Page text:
The recursion is, as TEd sussed, N^=N to the (N-1)^. I haven't decided how to define the base but it doesn't quite matter. It could be 0^=0, 0^=1 or 1^=1. I kinda like the first version just because it seems the elegantest.
Posted By: Alex Williams Re: 5^262144 - 04/18/06 01:29 AM
You have artistic license when it comes to defining the first numbers in a sequence. Sometimes by playing around with them you get cool results.

One of the interesting things about the Fibonacci sequence is that the ratios of successive numbers such 8/5, 13/8, 21/13, etc, approach the famous irrational number known as Phi , associated with the Golden Ratio. But what's even more interesting, is that no matter how you define the first two numbers in the Fibonacci sequence -- suppose your sequence begins 7, 8, 15, 23, 38... -- the ratios of consecutive numbers will still converge on this value 1.61803399. You can even begin with 0 and 7, ensuring a Fibonacci-esque sequence whose members are all multiples of seven, and the ratios of successive numbers in the list will converge to Phi.
Posted By: Buffalo Shrdlu Re: equation of brotherly love - 04/18/06 01:45 AM
I played around with a multiplicative Fibonacci series once. pretty neat. I have no idea whether it approached Phi or not.
I guess I took artistic license to get it started:

1
1
2
2
4
8
32
256
8192
2,097,152
17,179,869,184
36,028,797,019,000,000
618,970,019,640,000,000,000,000,000

Posted By: Buffalo Shrdlu Re: justification of brotherly love - 04/18/06 01:48 AM
ok, how does this series relate to mine above?

1
1
1
3
4
6
10
Posted By: AlimaeHP Re: justification of brotherly love - 04/18/06 05:21 PM
Ack!!! Numbers!!! [[runs away freaking out]]

Numbers bad! Numbers make my head hurt!

<---Is 75% dyslexic.
Posted By: Faldage Re: justification of brotherly love - 04/19/06 12:52 AM
Quote:

75% dyslexic.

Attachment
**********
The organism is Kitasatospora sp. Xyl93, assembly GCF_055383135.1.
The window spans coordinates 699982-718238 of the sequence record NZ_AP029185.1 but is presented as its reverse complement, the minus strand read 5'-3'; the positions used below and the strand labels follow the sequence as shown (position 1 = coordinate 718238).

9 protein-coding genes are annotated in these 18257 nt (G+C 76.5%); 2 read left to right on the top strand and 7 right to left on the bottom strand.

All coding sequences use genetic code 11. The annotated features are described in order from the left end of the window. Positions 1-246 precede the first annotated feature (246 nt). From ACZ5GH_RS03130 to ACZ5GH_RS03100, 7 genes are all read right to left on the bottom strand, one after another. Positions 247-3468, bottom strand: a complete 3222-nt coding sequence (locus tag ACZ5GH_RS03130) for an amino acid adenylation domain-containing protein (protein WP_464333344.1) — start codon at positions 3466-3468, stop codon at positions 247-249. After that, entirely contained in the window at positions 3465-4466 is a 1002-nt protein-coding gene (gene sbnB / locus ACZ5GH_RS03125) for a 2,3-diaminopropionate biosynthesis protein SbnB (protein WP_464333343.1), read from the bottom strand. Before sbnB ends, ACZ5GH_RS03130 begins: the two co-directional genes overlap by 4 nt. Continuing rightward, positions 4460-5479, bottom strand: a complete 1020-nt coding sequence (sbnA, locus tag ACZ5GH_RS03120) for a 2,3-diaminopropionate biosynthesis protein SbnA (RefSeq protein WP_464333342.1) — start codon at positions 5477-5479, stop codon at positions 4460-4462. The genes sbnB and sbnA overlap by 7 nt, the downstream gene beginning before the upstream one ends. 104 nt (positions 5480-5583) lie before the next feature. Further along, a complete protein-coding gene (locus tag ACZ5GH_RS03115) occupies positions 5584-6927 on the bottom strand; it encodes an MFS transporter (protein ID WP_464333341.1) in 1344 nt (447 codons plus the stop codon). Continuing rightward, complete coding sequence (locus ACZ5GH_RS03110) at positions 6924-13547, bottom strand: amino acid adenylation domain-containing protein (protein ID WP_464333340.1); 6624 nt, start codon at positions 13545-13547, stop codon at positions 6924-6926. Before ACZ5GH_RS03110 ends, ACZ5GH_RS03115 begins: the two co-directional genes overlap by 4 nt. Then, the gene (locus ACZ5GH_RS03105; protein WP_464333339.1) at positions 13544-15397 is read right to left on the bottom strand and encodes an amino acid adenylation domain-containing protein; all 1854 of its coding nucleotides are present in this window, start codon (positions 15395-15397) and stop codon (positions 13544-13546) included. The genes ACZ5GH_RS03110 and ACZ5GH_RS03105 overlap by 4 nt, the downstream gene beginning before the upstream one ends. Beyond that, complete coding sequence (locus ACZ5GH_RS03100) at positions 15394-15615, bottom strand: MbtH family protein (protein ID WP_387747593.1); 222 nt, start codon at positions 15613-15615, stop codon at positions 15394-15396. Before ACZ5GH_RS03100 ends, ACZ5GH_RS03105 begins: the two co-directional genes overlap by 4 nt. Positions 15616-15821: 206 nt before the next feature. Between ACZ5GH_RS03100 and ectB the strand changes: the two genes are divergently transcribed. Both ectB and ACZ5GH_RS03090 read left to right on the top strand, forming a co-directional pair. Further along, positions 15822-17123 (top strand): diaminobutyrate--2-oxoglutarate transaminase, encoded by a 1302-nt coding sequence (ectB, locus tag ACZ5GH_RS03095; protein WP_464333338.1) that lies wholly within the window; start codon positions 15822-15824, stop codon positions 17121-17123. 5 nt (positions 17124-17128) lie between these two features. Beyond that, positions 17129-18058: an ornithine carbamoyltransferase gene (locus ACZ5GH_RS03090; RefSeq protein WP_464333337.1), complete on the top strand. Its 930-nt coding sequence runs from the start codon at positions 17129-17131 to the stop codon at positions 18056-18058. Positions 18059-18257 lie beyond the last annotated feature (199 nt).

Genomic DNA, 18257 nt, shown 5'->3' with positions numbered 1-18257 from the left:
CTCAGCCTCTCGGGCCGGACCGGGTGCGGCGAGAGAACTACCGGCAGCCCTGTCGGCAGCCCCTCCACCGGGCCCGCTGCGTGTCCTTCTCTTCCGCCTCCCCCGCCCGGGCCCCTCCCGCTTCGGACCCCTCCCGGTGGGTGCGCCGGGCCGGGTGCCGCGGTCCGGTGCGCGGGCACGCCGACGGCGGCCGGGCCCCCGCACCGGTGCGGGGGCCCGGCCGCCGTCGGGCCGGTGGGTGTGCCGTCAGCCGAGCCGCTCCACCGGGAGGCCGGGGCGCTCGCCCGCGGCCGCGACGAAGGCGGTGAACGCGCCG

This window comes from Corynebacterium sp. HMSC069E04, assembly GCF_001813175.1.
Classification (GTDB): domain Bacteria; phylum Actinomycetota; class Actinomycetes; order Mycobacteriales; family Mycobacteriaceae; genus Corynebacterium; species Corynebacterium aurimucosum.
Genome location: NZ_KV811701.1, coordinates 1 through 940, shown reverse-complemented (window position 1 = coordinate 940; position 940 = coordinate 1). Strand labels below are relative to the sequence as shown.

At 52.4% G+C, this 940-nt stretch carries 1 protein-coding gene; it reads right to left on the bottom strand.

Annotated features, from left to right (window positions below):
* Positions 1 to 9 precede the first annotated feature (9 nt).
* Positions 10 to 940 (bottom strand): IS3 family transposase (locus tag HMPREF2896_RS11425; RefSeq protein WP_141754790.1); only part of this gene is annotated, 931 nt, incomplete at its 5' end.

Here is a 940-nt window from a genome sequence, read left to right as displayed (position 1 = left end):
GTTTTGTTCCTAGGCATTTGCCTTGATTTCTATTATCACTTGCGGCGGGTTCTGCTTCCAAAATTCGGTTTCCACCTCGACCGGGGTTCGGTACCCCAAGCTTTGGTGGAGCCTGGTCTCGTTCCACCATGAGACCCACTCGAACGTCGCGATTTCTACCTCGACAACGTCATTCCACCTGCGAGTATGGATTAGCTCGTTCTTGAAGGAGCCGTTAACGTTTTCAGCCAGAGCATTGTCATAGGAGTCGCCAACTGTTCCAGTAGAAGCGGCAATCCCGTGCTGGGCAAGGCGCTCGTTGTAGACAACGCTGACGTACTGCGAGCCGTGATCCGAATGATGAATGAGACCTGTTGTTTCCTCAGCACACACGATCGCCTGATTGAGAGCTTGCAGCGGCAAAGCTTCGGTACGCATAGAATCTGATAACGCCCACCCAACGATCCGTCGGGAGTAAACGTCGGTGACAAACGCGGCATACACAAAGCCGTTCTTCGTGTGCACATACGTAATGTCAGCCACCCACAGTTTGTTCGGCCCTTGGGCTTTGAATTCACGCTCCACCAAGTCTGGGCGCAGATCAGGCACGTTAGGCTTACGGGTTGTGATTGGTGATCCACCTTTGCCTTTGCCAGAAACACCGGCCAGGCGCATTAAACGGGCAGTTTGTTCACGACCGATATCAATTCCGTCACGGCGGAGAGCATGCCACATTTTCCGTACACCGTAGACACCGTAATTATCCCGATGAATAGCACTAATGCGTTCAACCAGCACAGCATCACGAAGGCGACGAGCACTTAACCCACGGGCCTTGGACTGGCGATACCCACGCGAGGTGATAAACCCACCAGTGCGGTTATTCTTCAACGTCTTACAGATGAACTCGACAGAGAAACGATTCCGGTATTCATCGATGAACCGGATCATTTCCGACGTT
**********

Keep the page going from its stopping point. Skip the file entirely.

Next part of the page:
And the other 35% is mathephobic.
Posted By: inselpeter Re: justification of brotherly love - 04/19/06 12:56 AM
That leaves 15%. What's my bid?
Posted By: zmjezhd Re: justification of brotherly love - 04/19/06 01:31 PM
So, 75, 35, and 15 are not numbers? What are they chopped digits?
Posted By: TheFallibleFiend Re: IQ Tests - 04/19/06 02:46 PM
I don't spend a lot of time thinking about it, but here are some random comments. I don't have any particular knowledge of it, but of course that doesn't prevent me from having and expressing strong opinions.

1. I believe that intelligence exists. I do not know that IQ actually measures real intelligence. I do think it is a proxy, but only within a very narrow range - what I would call trivial intelligence. Often we take other tests which are proxies of a proxy, so to speak - the GRE, SAT, etc.

2. There are usually several components - logic, pattern detection/matching, and verbal. Often the components are mixed. Often there are clear cultural components to the test and almost always there are subtle cultural biases. That doesn't mean the tests are useless or that they "don't mean anything."

3. I don't think that all cultures are equal or even equivalent - with regard to promoting intelligence or probably much of anything else. That doesn't mean that I don't think there intelligent - even brilliant - people in every culture. But I do think that those cultures which value it (ACTUALLY value it, as opposed to just saying that they value it) will promote it.

4. Intelligence of nearly any variety isn't always a good thing for the individual.

5. I'm vaguely familiar with Howard Gardner's ideas on multiple intelligences. This seems a good start to me in that it considers intelligence to be a vector rather than a scalar. It's a good start, but I suspect the idea could be expanded.

6. Most people consider "wisdom" very roughly to be how well one can translate intelligence into action. I'll settle for this definition; however, most people consider wisdom to be some sort of higher order function than intelligence, while I just consider it to be another axis of the intelligence vector.
© Wordsmith.org